Eddie's Tale: Part Two
The next morning, Eddie locked up his bike outside Rachel's. The fussy Lexus woman stood on the sidewalk talking to a cop. She was complaining about some guy who tried to bite her at a stop light. The cop dutifully wrote the report. She said, “Well, don't just stand there – do something! Go find him and arrest that man!” Eddie coughed loudly, and she glared at him.
He recalled her remark later that day when a guy stepped off the curb into his path. His grayish skin looked awful and he tried to grasp Eddie's arm as he dodged away. It happened again that afternoon, and the second one had blood smeared over his face and hands. Eddie arrived home badly shaken, disturbed even more to discover drops of blood on the kitchen steps.
Dog sat in the kitchen, his hand wrapped in a towel. “Some asshole tried to knock me down!” he complained. “And he cut my hand. Honest-to-god, Eddie, he cut me with a fingernail! I punched the son-of-a-bitch but it didn't even faze him! He just got up and came at me again. Probably a drunk. I got out of there in a hurry.”
As Dog cleaned and bandaged his hand, Eddie told him about the people he'd seen. The last one with his face all bloodied had unnerved Eddie, though he'd never admit it. “Donna's working the evening shift tonight. I'm gonna call her. Maybe I'll go meet her for the ride home.” Eddie hadn't been afraid of the dark since he was a child, but somehow the growing darkness bothered him in a way he couldn't describe.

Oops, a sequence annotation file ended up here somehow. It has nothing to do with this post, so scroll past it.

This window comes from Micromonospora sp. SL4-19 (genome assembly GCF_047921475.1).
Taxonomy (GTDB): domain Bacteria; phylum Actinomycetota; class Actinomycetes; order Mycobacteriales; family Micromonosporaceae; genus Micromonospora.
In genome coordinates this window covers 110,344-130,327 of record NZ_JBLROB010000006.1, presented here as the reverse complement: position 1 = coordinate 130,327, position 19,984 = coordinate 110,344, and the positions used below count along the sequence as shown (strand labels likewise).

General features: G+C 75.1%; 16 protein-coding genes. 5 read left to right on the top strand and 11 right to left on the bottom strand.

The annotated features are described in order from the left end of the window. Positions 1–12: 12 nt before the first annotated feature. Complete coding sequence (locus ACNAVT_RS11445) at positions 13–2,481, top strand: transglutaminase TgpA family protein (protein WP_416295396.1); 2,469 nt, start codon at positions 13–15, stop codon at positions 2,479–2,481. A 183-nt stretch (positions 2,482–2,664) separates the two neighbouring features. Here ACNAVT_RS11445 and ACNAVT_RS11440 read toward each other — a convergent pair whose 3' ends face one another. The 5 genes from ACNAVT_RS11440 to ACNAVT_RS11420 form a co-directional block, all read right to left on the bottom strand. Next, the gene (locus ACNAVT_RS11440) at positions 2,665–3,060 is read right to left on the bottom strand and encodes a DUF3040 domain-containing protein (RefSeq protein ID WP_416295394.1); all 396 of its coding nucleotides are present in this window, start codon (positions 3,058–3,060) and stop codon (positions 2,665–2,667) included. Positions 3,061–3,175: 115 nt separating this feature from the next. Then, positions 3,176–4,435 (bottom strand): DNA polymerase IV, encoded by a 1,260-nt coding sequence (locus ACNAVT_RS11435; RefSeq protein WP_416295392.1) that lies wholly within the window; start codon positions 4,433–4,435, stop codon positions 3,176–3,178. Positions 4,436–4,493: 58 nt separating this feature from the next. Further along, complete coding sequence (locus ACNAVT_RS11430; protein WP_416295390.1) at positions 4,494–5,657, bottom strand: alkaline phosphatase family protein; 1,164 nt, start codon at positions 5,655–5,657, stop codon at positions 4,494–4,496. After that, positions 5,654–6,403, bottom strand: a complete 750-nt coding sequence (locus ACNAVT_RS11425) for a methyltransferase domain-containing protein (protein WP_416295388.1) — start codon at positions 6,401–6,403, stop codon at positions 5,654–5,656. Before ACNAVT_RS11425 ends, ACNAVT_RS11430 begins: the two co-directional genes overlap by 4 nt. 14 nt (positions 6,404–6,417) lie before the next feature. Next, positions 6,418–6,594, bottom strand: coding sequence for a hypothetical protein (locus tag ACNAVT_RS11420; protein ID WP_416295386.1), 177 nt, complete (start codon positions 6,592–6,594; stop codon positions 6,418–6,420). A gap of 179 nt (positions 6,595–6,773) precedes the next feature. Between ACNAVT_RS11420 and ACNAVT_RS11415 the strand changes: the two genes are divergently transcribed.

He called Donna at work and offered to ride home with her. For his effort, he received a hot retort of the I'm-a-big-girl-and-don't-need-your-help variety. After some lame small talk, he rang off.
“I'm gonna make dinner, Dog. There's still some spaghetti sauce left. Want some?”
“Nah. I'm not feeling so hot. I think I'll just go to bed early.”
This wasn't at all like Dog. Eddie had dinner and watched television until the late news was about to start. He clicked off the set as the announcer began droning ominously. Donna still hadn't arrived when he went upstairs. He would stay awake reading until she was home, “big girl” or not.